Today's Veterinary Business

AUG 2018

Today’s Veterinary Business provides information and resources designed to help veterinarians and office management improve the financial performance of their practices, allowing them to increase the level of patient care and client service.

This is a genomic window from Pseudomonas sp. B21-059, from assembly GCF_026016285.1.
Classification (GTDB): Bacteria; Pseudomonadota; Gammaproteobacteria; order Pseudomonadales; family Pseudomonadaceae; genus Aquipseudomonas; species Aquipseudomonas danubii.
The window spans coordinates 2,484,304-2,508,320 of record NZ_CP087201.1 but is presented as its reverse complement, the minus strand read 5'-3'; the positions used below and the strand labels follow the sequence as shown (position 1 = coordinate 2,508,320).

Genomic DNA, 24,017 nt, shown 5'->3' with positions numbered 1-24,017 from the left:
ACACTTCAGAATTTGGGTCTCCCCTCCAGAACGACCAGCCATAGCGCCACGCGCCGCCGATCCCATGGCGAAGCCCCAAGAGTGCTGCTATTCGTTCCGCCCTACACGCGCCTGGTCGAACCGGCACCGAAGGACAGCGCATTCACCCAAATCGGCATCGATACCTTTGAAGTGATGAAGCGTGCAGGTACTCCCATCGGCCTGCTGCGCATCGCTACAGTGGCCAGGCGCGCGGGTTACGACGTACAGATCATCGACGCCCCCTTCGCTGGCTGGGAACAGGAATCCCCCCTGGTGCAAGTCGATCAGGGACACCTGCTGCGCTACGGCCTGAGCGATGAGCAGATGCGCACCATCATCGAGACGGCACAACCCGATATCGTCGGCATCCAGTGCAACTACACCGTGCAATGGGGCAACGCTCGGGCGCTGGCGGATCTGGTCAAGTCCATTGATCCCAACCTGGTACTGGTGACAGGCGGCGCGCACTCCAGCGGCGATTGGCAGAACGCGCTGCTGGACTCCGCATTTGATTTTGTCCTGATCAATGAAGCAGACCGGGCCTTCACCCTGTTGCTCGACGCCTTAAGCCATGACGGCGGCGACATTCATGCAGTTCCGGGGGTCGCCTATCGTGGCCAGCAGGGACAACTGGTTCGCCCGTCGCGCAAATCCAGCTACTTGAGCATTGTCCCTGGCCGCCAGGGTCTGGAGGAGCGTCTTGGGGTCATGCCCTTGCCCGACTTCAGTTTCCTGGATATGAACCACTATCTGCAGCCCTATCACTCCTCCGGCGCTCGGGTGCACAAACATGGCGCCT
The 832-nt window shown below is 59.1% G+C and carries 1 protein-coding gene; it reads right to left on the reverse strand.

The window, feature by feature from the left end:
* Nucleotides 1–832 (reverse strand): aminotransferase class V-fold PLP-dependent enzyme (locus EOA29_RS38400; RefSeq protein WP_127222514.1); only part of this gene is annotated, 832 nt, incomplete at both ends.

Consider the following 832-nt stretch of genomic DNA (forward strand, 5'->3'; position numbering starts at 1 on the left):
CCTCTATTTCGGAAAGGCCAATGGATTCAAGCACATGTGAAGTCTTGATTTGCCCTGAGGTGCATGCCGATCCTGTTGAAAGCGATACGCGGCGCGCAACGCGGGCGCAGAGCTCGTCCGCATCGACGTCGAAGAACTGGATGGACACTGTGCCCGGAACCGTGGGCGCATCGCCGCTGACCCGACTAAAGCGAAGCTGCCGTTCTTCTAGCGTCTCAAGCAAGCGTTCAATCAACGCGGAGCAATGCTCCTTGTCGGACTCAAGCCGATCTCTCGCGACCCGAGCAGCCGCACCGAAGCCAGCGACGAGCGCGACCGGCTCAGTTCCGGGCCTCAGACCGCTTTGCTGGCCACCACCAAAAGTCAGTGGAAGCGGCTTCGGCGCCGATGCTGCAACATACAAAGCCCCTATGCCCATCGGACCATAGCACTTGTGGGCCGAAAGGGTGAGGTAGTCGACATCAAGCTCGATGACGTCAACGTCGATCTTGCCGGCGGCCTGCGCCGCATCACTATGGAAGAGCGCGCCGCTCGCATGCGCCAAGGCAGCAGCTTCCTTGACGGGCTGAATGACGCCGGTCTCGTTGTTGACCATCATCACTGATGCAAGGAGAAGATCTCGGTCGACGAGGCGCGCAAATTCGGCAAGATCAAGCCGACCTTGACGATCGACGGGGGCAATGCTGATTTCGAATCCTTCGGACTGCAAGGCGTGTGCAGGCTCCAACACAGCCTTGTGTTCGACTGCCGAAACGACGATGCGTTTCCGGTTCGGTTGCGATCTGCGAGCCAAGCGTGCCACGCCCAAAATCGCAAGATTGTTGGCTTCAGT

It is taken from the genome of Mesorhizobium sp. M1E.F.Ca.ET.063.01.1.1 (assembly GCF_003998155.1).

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56 Today's Veterinary Business Leadership • Finish the session thinking something along these lines: "Well, I obviously don't have the full hang of this, but I'll try again tomorrow." Despite the regular experi- ence of feeling like nothing much was happening during any of my meditation sessions, I eventually began to notice aspects of my life that were changing for the better as a result of meditation. Gradually, I began to take everything a little less seriously, feel more relaxed even in stressful circumstances and see more clearly how I react to situ- ations that I perceived as negative. These changes felt very subtle, especially at first, but over time it has felt like I've been start- ing to strengthen some helpful natural capacity that I didn't even know existed before. My family was the first to really notice the changes and to let me know that they definitely preferred the meditating version of me over the original model. Starting a Meditation Practice Meditation can have many differ- ent approaches. Experimenting with alternative styles will probably make sense to anyone trying to develop their own meditation prac- tice. For a simple, concise guide to basic breathing meditation, check out A Life of Productivity article at http://bit.ly/2Kz9yy7. A number of meditation apps, such as Headspace and Calm, are available to help demystify the med- itation process and get you started. A few words of advice for anyone embarking on a meditation practice: • Consistency matters. Daily repetition, even if for only 10 minutes a day, can make a big difference. • Keep it simple, especially at first. Find a comfortable sitting position rather than trying to assume an unfamil- iar posture. Sitting in a chair with feet on the floor is fine. • Be easy on yourself. Let go of expectations and just show up each day and see what unfolds or seemingly doesn't. • Try guided meditation, such as through the Headspace app, to develop some famil- iarity with the process, and then go from there. Getting the Goods In 1967, Howard Cosell and Mu- hammed Ali shared a memorable moment in the history of sports broadcasting. As Ali boasted about his confidence that he would beat anyone, Cosell teasingly accused Ali of being extremely truculent. With- out missing a beat, Ali responded, "Whatever truculent means, if it's good, I'm that." Which brings us to our last point about meditation practice: We can get the goods from medi- tation without ever having to fully understand it. While seeing scien- tific and anecdotal evidence of the benefits of meditating might be helpful so that we know it is worth the effort, there is no need to understand the mechanics of how those benefits are actually created in order to experience those bene- fits for ourselves. The bottom line is this: Used as little as 10 minutes a day, med- itation starts to help us move in the direction of our "flow" state. For leaders, this means going through the day with a greater sense of calm and focus that helps both them and their teams perform at higher levels and enjoy more positive experiences togeth- er. For all of us, it means more of the good stuff that life has to offer for the benefit of ourselves, our colleagues and families. Go With the Flow co-columnist Dr. Jeff Thoren is president of VetPartners and founder of Gifted Leaders, a Phoenix company offering leadership and coaching services. Co-columnist Trey Cutler is a San Luis Obispo, California, attorney specializing in veterinary business matters. Leadership GO WITH THE FLOW hear the client's perspective and ultimately work toward a fair and agreeable solution. Listen but make no attempt to justify or problem-solve. This is the time to let the client vent and for you to gather facts and truly understand the client's perspective. Use active listening techniques to ensure the client feels heard and un- derstood. Often, this step is enough to satisfy an upset pet owner. Be emotionally level: "I can understand why you are frus- trated (or disappointed or nervous)." Be respectful, but do not patronize. Apologize for what needs an apology. Take respon- sibility when appropriate and be careful to not throw teammates under the bus. If an apology is un- necessary, you can always say, "I am sorry you are upset" or "I am sorry we made you feel this way." (Regarding apologies, this is where my recommendations and a lawyer's advice will contradict. If you are tackling a potential malpractice case, look to counsel for best practices. I believe that honesty, transparency and humility are the best approach. I believe that avoidance or defensiveness to hide or protect mistakes breeds client distrust and encourages an employ- ee environment where lying in the face of controversy is acceptable.) After completing steps 1 through 4, explain to the client the hospital's perspective. The goal should be a mutual un- derstanding and a win-win out- come. Humanizing the hospital's rationale, as opposed to discussing policy or even the law, is often the most effective approach. Ask the client to pro- pose a resolution, such as "What can I do to make this right for you?" Small concessions often provide a positive return on investment. (Again, first seek counsel when addressing a potential malpractice case, as refunds or no- charge services can be viewed as admitting fault.) In addition, take heed to pre- vent rewarding bad behavior. Keep the conversation focused on what can be done, not what cannot be done. Come to a mutual agreement, ideally with a win-win outcome. Let the client know what is being done to prevent similar situations — for example, through team training or computer corrections. Thank the client for the feedback and candor. Time to Decompress Whew, it's over! Breathe, stretch, vent if necessary and then shake it off. Make notes in the chart to doc- ument the conversation. Be factual, and ensure that any promises made are detailed and that an action plan following up on those promises is initiated. Remember that an upset client's most outrageous accusa- tions often contain pearls of truth that can be used to improve client relations and patient care. Finally, for the sake of guarding against burnout and compassion fatigue, teach employees to not take such conversations personally and to instead reward themselves for a job well done. Even if the conflict did not resolve perfectly, take consola- tion in the bravery exhibited and recognize that complaints are far outnumbered by the many sat- isfied clients who regularly show appreciation and gratitude. When preventive measures are taken and teams are well-equipped to navigate the perils of customer service, client conflict can become just a minor burden of doing busi- ness and one shared by a united team of veterinary professionals. 2 3 4 Take Charge columnist Abby Suiter is practice manager at Daniel Island Animal Hospital in Charleston, South Carolina. 5 6 7 Continued from Page 54